Photo: Julie Rowland / Courtesy of Big Feat PR

LA Dream Popster Coco Reilly Releases Hazy Debut

Coco Reilly's compositions offer delusions more than reveries as their narrators realize impressionistic visions disguise harsher realities.

Coco Reilly
Coco Reilly
9 December 2020

Singer-songwriter Coco Reilly‘s self-titled debut album sounds like it was recorded behind a layer of gauze. It’s as if one were listening to the record from the room next door. Her vocals are muffled. She purposely blends the arrangements in such a way that it’s difficult to distinguish what instruments one is hearing (i.e., synth sounds from what may be a string section using unusual tunings). There’s a pleasant vagueness to the whole affair that deceptively suggests nothing important is going on.

However, what initially seems like simple mood music is more complex. Reilly’s compositions offer delusions more than reveries as their first-person narrators realize their impressionistic visions disguise harsher realities. For example, Reilly opens the album with “The Truth Will Always Find a Way”, a generic enough statement with dark meaning. Reality itself is a social construction. One can be an honest liar, especially if one is lying to oneself. The musical accompaniment floats in and out before breaking down like a carousel at the end of its run, reflecting the narrator’s state of uncertainty.

The subject of honesty itself runs thematically through the album. While lines can be difficult to decipher, that illustrates the larger point about how hard it is to figure out what is going on with one’s head. Reilly examines herself and discovers the stranger within. On tracks like the haunting “Oh Oh My My”, she explicitly questions who she is in a voice reminiscent of Aimee Mann’s neurotic protagonists. “Do you think that you can really ever step outside / Of your mind / Long enough / To step into your heart?” Reilly never finds the answer lyrically, but the musical accompaniment suggests the question itself is the answer. The mix of acoustic and electric guitar riffs offers a sly wink at Neil Young (think “Hey Hey My My”) and implies that music inspires to keep one moving forward even if one doesn’t know where one is headed.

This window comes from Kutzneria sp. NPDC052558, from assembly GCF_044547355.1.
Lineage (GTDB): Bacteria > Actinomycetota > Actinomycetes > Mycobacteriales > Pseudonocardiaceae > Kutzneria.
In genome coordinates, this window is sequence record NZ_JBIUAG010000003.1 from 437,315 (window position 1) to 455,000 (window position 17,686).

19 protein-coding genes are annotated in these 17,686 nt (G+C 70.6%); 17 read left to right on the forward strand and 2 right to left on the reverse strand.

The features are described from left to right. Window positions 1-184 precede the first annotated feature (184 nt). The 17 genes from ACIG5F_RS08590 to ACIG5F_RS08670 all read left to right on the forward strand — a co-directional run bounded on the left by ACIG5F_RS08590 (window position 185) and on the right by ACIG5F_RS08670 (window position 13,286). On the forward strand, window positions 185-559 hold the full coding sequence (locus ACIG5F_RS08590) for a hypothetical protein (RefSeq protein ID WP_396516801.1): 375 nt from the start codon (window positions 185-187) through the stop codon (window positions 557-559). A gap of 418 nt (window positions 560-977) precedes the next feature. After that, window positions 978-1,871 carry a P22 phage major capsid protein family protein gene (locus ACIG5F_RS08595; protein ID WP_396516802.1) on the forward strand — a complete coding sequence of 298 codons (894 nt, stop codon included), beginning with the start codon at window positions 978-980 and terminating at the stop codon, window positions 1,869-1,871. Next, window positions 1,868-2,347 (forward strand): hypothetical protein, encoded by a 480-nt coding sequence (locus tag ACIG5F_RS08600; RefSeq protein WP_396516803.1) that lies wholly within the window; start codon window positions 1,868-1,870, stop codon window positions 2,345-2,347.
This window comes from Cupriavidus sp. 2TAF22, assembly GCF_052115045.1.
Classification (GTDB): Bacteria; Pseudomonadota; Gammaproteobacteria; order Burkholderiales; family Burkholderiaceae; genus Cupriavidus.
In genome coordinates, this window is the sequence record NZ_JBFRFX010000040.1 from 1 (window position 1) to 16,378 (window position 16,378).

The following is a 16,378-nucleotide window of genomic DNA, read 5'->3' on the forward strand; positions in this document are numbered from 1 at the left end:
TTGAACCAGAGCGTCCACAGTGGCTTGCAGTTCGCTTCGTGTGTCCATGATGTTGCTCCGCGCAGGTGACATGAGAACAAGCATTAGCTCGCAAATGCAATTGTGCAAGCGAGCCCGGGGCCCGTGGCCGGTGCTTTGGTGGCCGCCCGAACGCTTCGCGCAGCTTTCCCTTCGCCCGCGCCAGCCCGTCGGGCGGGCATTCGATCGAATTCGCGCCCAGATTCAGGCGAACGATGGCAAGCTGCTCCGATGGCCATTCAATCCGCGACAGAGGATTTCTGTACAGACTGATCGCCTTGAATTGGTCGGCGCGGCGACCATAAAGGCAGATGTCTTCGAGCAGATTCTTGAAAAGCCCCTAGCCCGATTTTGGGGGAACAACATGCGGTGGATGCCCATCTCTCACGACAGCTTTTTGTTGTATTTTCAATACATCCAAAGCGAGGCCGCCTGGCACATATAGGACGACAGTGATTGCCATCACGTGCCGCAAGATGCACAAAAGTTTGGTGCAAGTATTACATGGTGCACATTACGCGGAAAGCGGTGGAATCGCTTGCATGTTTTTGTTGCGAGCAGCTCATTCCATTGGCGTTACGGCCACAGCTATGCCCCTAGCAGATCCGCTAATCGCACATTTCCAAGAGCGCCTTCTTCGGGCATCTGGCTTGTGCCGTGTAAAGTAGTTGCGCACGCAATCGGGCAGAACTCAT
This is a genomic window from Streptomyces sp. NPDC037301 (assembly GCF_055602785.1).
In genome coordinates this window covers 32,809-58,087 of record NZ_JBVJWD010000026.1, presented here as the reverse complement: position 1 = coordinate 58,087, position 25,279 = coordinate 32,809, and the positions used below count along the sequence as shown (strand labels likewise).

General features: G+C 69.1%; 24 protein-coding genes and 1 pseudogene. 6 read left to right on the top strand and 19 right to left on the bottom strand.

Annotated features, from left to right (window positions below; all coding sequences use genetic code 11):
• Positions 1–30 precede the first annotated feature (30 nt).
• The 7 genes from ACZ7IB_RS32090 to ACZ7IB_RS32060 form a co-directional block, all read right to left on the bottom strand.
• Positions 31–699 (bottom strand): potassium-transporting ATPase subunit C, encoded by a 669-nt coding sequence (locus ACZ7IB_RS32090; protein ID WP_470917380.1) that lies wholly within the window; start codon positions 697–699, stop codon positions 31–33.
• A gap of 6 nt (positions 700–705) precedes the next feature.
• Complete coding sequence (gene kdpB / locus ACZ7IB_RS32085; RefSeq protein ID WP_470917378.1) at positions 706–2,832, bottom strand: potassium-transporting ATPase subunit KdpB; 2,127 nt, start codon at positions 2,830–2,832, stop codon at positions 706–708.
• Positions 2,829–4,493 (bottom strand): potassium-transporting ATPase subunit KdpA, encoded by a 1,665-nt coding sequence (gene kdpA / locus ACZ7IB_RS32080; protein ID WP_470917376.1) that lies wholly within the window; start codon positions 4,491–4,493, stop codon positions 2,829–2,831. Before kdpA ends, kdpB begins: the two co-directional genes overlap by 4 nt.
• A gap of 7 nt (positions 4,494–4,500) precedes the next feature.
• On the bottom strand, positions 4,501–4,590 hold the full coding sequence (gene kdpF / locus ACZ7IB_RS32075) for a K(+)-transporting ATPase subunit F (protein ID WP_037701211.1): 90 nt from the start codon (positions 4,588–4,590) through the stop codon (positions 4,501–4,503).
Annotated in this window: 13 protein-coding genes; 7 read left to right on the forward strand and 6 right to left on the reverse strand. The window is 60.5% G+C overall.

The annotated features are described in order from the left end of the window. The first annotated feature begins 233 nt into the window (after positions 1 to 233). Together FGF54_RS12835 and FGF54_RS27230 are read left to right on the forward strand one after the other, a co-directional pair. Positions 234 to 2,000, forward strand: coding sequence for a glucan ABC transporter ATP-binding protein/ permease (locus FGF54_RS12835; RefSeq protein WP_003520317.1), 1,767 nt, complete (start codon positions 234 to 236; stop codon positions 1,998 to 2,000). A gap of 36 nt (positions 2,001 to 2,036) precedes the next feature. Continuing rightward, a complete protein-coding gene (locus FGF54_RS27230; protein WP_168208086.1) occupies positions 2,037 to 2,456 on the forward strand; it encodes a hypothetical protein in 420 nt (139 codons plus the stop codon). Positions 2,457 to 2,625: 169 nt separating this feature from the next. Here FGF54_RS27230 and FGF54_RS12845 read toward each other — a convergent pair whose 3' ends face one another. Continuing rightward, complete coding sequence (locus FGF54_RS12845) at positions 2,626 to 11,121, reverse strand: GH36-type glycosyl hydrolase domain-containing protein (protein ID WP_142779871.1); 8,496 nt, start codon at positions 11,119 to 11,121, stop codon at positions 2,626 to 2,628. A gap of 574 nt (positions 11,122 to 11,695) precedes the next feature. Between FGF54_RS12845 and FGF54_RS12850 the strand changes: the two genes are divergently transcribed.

The singer-songwriter plays guitar and flute on the album, which she co-produced with Jerry Bernhardt (guitar and keys). Other contributors include Dom Billet (drums), Ian Ferguson (guitars), Erin Rae (vocals), and Will Brown (keys). Reilly’s guitar playing conjures up the ghost of George Harrison with looping reverbs reminiscent of “While My Guitar Gently Weeps” or “My Sweet Lord”. That adds a touch of spirituality to the proceedings. Reilly understands that life itself is a mystery. A good illustration of his can be heard on “Define You”. The music turns chaotic as the song advances and mixes laughter and feedback to convey the pointlessness of it positively. Understanding is not necessarily a rational act.

“You’re like a mirror / with a mirror in front of it,” Reilly sings on “Mirror”. The koan-like paradox expresses the impossibility of knowing another person, especially one who doesn’t present themself to others. Nashville’s Erin Rae joins in the proceedings, which again break down into a musical bedlam with vocal choruses, ringing guitar licks, ambient sounds, and a miasma of noises before gently ending.

Reilly ends the album as she began it, with a plea to “Be True”. That may seem a simple and worthy value, but the misty instrumental atmosphere shows the difficulty of remaining steadfast in a world of confusion. Perhaps this is why Reilly put a large format picture of her face on the cover of her eponymous release, but her name in a tiny font on the bottom right and not easily read. What at first seems revealing is just an image. The mystery of the words requires a more attentive approach.

RATING 7 / 10